What Nvidia has in mind.
Nvidia's plans for ARM are clear if you think about what they are saying. The key phrase is here:
"We will maintain its open-licensing model and customer neutrality, serving customers in any industry, across the world, and further expand Arm's IP licensing portfolio with Nvidia's world-leading GPU and AI technology," he added.
They quite clearly intend to tie in licences for ARM CPU cores with licenses for Nvidia GPU cores. That is, in order to buy an ARM license you will also need to pay for an Nvidia GPU license, whether you use it or not. The ARM CPU licences can remain reasonable, but the associated GPU license will become increasingly eye-wateringly expensive and with ever increasing restrictions on what you can do with it in order to segment the market and extract the maximum possible revenue from each customer.
Want to build a phone with an ARM CPU? You will have to pay for an Nvidia GPU even if you use a different one. Want to build a server with GPU acceleration for AI? Your only GPU choice will be Nvidia, and you will have to sign a "partnership agreement" with Nvidia to license whatever AI software framework they are promoting that year. Want to build a CPU oriented towards cheap Raspberry Pi like devices? Sorry, but your product doesn't fit in with their market strategy and their salesmen have got other more lucrative things to do than to talk to you about it.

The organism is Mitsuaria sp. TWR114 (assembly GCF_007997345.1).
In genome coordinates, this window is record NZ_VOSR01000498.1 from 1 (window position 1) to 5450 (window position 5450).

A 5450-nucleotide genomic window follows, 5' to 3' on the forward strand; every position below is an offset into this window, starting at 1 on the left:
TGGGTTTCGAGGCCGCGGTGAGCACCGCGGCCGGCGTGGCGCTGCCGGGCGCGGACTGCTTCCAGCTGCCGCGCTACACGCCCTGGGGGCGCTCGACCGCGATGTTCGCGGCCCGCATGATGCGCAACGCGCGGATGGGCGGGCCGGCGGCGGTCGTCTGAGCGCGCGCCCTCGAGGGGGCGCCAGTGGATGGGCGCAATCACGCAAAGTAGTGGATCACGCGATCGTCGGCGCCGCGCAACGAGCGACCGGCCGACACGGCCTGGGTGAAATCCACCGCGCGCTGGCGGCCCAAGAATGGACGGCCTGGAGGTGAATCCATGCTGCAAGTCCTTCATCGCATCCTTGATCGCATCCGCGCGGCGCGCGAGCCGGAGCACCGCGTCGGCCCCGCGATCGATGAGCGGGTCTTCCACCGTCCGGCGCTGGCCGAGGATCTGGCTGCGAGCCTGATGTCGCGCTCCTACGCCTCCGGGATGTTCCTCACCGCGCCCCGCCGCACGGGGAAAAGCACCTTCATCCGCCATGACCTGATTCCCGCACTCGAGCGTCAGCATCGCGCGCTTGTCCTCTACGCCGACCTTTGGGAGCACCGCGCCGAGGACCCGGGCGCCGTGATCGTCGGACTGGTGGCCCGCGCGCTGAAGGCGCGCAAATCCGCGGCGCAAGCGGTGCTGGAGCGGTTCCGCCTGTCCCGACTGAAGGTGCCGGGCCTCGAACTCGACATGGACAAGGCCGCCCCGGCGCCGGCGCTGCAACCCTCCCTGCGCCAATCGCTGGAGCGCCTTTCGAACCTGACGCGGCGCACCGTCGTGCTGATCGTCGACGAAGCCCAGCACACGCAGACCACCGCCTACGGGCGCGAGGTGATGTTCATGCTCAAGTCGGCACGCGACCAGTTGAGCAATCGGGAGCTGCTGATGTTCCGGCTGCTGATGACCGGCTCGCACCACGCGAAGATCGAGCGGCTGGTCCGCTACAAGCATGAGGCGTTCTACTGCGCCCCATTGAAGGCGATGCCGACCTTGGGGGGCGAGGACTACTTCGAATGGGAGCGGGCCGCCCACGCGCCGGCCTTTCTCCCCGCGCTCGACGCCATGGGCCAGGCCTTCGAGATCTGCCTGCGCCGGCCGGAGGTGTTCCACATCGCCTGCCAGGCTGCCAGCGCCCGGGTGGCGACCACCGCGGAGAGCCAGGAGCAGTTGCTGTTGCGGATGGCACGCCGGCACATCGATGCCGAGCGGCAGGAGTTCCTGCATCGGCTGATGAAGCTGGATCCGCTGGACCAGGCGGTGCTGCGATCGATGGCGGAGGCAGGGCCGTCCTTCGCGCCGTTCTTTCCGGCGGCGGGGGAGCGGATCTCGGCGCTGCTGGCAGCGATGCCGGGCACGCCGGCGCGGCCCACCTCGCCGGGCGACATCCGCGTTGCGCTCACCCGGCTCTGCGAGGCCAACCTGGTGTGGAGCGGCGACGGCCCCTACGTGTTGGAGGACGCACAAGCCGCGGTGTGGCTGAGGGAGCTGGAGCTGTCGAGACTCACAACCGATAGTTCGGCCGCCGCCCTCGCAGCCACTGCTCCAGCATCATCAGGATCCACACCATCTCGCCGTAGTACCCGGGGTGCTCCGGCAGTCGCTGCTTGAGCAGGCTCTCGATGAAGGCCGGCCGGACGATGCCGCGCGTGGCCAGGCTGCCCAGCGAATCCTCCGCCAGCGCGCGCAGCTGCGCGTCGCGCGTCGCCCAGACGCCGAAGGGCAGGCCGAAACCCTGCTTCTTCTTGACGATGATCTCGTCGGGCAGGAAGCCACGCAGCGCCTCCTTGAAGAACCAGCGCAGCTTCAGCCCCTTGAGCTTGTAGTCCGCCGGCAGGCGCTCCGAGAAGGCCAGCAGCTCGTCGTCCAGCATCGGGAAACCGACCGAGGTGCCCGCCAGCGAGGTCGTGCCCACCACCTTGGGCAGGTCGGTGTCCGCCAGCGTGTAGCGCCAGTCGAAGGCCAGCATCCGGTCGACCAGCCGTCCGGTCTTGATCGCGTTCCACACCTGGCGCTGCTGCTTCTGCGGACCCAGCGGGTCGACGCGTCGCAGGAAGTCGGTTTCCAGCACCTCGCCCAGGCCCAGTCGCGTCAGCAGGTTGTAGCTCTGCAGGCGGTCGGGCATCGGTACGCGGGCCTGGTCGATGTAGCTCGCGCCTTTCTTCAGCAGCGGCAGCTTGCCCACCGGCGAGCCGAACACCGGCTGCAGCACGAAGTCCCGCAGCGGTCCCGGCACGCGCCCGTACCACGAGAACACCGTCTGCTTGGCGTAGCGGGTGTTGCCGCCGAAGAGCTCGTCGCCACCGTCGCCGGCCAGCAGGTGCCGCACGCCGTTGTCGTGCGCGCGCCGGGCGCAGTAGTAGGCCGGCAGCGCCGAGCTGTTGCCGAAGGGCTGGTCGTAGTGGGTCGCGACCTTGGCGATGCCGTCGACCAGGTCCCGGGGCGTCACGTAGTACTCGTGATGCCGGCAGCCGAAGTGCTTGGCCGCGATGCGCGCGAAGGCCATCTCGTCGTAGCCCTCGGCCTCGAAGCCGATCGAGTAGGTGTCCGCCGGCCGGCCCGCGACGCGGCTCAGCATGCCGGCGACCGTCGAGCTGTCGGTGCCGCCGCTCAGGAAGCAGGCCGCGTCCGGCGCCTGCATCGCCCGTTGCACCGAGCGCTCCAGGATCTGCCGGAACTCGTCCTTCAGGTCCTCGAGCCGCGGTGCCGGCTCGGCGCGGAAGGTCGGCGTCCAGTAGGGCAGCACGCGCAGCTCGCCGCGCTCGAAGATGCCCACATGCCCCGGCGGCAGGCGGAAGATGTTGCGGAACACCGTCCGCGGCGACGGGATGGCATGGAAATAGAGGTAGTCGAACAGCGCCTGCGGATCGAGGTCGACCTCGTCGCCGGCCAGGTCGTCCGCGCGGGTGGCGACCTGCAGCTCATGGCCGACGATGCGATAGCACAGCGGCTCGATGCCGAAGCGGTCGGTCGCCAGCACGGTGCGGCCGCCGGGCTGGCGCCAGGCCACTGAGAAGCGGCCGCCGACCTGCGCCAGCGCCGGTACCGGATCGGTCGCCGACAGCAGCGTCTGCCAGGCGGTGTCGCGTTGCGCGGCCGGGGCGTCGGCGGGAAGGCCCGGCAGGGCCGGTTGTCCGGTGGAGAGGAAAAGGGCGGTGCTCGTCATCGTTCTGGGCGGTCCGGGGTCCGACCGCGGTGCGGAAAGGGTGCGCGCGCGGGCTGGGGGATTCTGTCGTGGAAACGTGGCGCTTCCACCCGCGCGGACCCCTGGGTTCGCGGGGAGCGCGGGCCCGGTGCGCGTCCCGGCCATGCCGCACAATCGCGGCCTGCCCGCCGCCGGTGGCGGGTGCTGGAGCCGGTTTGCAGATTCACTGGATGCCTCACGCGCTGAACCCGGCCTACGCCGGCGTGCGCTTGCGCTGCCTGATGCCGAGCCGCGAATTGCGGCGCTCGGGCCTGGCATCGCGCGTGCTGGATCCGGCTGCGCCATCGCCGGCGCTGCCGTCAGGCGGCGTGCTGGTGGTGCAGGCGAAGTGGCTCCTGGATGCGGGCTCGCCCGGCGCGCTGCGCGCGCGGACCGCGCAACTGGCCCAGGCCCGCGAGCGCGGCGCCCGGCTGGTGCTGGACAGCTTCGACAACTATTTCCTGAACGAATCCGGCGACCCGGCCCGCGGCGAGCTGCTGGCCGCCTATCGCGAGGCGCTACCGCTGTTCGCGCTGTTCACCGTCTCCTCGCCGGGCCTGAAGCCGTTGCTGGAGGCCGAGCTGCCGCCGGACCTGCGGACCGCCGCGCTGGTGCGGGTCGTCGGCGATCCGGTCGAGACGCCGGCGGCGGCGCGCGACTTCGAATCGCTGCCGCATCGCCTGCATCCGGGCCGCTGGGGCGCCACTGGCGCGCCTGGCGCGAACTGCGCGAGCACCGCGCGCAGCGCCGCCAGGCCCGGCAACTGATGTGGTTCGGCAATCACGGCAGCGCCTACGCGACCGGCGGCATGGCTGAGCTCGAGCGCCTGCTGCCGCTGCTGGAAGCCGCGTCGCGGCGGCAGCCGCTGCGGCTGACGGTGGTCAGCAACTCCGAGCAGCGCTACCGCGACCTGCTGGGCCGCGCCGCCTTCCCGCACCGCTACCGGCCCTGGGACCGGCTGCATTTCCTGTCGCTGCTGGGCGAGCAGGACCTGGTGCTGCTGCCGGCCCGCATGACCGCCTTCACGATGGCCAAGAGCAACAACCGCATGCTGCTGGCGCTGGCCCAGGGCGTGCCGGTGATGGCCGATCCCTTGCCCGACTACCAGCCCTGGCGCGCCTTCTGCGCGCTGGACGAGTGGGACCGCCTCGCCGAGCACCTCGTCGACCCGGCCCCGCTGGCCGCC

Having ARM owned by Nvidia will also bring it under US export controls, and the US have already tried to stop ARM licensing to Chinese firms. Trump may be gone, but that policy will survive into the future as there are simply too many interests in Washington who want to carry on a trade war with China by all possible means. Over the long term being used as cannon fodder in a war will sink ARM, as nobody outside of the US will be able to trust them any more and companies will drift towards other solutions which are not subject to the same risks. Britain will then lose the flagship of its high tech industry, as just another casualty in a foreign war.
I think that ARM needs to remain under UK control, and the UK should be identifying other companies in a similar position and acting to protect its national IP from situations such as this. Foreign investment should be welcomed, but commercial monopolisation (of the GPU market in this case) or foreign political control (US export laws) should be prohibited.